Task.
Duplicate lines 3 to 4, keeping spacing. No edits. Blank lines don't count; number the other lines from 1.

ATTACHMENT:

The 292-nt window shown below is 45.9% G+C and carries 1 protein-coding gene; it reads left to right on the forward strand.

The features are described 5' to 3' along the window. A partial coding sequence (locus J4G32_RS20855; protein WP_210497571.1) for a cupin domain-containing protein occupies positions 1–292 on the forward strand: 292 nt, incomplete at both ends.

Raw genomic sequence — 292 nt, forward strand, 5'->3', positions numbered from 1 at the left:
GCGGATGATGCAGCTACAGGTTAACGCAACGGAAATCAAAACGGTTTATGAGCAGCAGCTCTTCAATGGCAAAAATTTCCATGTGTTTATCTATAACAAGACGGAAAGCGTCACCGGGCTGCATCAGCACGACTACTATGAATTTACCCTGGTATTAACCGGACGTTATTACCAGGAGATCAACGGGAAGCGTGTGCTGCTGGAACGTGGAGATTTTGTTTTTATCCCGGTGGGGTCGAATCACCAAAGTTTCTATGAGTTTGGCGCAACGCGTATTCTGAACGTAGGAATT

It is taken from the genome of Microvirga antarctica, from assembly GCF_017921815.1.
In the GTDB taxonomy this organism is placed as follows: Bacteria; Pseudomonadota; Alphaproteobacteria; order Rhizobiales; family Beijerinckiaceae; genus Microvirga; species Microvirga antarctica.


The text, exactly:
Raw genomic sequence — 292 nt, forward strand, 5'->3', positions numbered from 1 at the left:
GCGGATGATGCAGCTACAGGTTAACGCAACGGAAATCAAAACGGTTTATGAGCAGCAGCTCTTCAATGGCAAAAATTTCCATGTGTTTATCTATAACAAGACGGAAAGCGTCACCGGGCTGCATCAGCACGACTACTATGAATTTACCCTGGTATTAACCGGACGTTATTACCAGGAGATCAACGGGAAGCGTGTGCTGCTGGAACGTGGAGATTTTGTTTTTATCCCGGTGGGGTCGAATCACCAAAGTTTCTATGAGTTTGGCGCAACGCGTATTCTGAACGTAGGAATT